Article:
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The
dictionary defines addiction as a means "to devote or surrender oneself to
something habitually or obsessively; behavior that impairs the performance of a
vital function, a harmful development." Addiction causes you to lose your
sense of balance and your ability to reason.

Beneath all
addictions is a longing for immediate gratification or a desire to feel good,
powerful, worthy of admiration, and problem-free. Addiction stems from
insistence on ignoring the long-range and self-destructive implications of the
behavior caused by the addiction.

There are
chemical messengers known as neurotransmitters that carry communication from
your brain to the rest of your body. When you are restless, nervous, full of
self-doubt or self-criticism, or feeling worried, you get a flood of
panic-inducing epinephrine that can feel like pure jet fuel.

When something happens that
makes you feel especially good, like you do when you buy something, you get a
rush of incredibly satisfying neurotransmitters called serotonins that make you
feel temporarily (emphasis on temporarily) great. You then start to drown in
that chemical rush, and one purchase is not enough. You need to spend more and
more to keep that rush going.

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Excerpt from "Manifesting Your Beloved" by Takara

Imagine for a moment what your life would be like if you had the relationship you always dreamed of. For eons you’ve searched for that special someone. What if that person really exists? What if you lived and loved with them on a daily basis?

My Beloved (also known as Twin Flame, Soul Mate, Soul Partner) and I recently celebrated our seventh anniversary. After seven years of being in the relationship that everyone on the planet seems to be looking for, I feel I’m qualified to explain it and assist others in achieving it.

So what is it? How is it different? And how can you experience it for yourself?

Drawing from my own experience, from what I’ve read about Twin Flame relationships, and from what I’ve observed and discussed with others involved in this very special relationship arrangement, I’ve discovered the following:

I’ll explain it by defining what it is not.

IT IS NOT a relationship designed to mirror your beliefs. All other relationships have that as their primary purpose. Your relationship with your parents let you learn about your relationship with God. The painful experiences you had as a child caused you to create beliefs about how life is and how people are. These beliefs are false or limiting. You are the grand creator of your life and whatever you believe becomes your reality. So you draw to yourself all sorts of relationships that prove to you that your beliefs are correct, even if you don’t remember that you hold those beliefs. We’ll save that topic for another time.

Every person I’ve ever heard of who has successfully manifested their Beloved Relationship has as their primary commitment their own personal and spiritual growth. This relationship assists in that process. True Soul Partners are never “processing” at the same time. When one person is facing their shadow (limiting beliefs, fears, and judgments), the other partner is always perfectly centered and in balance. The Beloved, or Soul Partner, holds an energetic space in which you can do your own healing. They hold this space without judgment and without trying to “fix” you. In fact, in many cases, the Partner sees or knows exactly what issue you are facing. It’s very obvious to them for many reasons. But their intuitive guidance is to say nothing. So they do not. This requires spiritual maturity since the human tendency is to try to assist others and make them feel better.

IT IS NOT a relationship that zaps your energy or requires struggle. All other relationships can become somewhat of an energetic battleground. One person feels energized while the other feels drained. Many relationships require a great deal of effort.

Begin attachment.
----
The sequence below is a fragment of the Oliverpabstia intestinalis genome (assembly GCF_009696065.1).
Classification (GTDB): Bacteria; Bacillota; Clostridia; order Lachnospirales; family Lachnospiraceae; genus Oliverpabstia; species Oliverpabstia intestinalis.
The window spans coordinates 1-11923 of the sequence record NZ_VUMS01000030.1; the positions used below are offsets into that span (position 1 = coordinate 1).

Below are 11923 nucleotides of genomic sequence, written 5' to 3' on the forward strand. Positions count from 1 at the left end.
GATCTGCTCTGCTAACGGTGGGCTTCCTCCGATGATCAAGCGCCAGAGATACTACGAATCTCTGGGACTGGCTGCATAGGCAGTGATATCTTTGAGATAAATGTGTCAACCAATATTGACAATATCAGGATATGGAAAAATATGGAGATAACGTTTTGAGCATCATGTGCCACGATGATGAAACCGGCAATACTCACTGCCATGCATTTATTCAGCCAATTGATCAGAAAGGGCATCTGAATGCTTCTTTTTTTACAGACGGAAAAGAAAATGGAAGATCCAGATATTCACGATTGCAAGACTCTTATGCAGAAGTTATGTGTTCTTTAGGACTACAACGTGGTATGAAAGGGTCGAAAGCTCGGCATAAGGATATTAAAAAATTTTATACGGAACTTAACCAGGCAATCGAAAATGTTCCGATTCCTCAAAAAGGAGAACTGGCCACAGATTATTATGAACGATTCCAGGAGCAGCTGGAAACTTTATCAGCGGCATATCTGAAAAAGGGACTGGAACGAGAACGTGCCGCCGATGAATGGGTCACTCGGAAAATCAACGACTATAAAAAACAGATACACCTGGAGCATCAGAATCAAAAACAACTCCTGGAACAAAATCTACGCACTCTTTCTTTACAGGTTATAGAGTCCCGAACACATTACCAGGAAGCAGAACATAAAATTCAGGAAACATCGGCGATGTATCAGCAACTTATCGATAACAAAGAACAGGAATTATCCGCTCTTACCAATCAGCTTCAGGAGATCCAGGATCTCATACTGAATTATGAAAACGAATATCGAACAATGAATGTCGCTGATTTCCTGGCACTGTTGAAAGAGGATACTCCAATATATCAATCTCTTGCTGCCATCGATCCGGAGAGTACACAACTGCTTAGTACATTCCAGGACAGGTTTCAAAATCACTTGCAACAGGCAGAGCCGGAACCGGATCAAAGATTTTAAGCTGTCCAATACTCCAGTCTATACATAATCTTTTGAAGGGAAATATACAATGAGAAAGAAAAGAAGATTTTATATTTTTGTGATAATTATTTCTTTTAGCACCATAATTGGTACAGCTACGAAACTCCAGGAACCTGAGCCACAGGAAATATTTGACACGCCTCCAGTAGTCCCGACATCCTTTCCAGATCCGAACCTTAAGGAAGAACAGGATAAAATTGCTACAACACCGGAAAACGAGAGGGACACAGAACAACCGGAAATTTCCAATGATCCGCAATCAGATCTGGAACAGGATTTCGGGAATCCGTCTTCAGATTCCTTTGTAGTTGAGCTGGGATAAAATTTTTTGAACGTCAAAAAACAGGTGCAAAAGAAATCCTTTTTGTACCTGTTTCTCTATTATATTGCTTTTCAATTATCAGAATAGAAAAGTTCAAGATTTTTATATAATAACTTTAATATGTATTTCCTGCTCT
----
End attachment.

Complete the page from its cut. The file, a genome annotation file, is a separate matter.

IT IS NOT a relationship that requires you to pretend to be something you are not or hide from your partner anything about yourself. For the first time in your life you get to actually be “real” whatever that means for you in the moment. So many people act one way with their friends and another with their partners. They never discuss certain topics because they feel they will be judged, be misunderstood, or the topic will cause uncertainty or even jealousy.

Your Beloved, or Soul Partner, is your best friend and your greatest confidant. You greatly enjoy each other’s company.

IT IS NOT a relationship based on mistrust. In fact the day my Beloved, Raven, and I got married I asked, “What will this relationship require of me?” and I pulled a dolphin card. It said “Radical Trust.” I had to laugh because that had been required of me since the day we first met.

It differs greatly from other relationships in numerous additional ways. A very noticeable difference is the number of people outside the relationship who make comments about how beautiful the relationship is. An amazing number of people tell us what a joy it is to observe the two of us interacting with each other and with our son. It’s obviously not something they see everyday.

The energy of it is also very different. It is truly a merging into oneness that continues even when we are apart. We often communicate telepathically. I have an idea about what would be wonderful for dinner. When Raven arrives home from work, that idea I had is exactly what he picked up when he was in town.

We had only been living together for about a month when we attended a workshop. The presenter, Kat Cunningham, sees the animal totems that you work with in your energy field. She looked at us in a strange way and asked if we were in partnership. When we replied yes, she laughed and said I see a wolf on one side and a coyote on the other and they keep jumping back and forth between the two of you.

I was having a portrait done by a wonderful woman who creates what she calls Soul Portraits. She draws an image of who you are at the core. The colors and images are very beautiful. I couldn’t go in person so I sent a picture. The only recent picture I had was of the three of us: my husband, my son, and myself. When we received the portrait back there was a note attached that said something like, “I could not distinguish one person’s energy from the other. You are completely blended. So this image is what is created by the three of you.” The image is a beautiful wave with turquoise and magenta and sparkles everywhere. The caption says “For Beloved Takara, Raven, and Jesse: There is great and mighty depth in your healing work, as the ocean energy surrounds you . . . however, all is firmly grounded and blended beautifully and with pure Spirit.” – Barbara Besser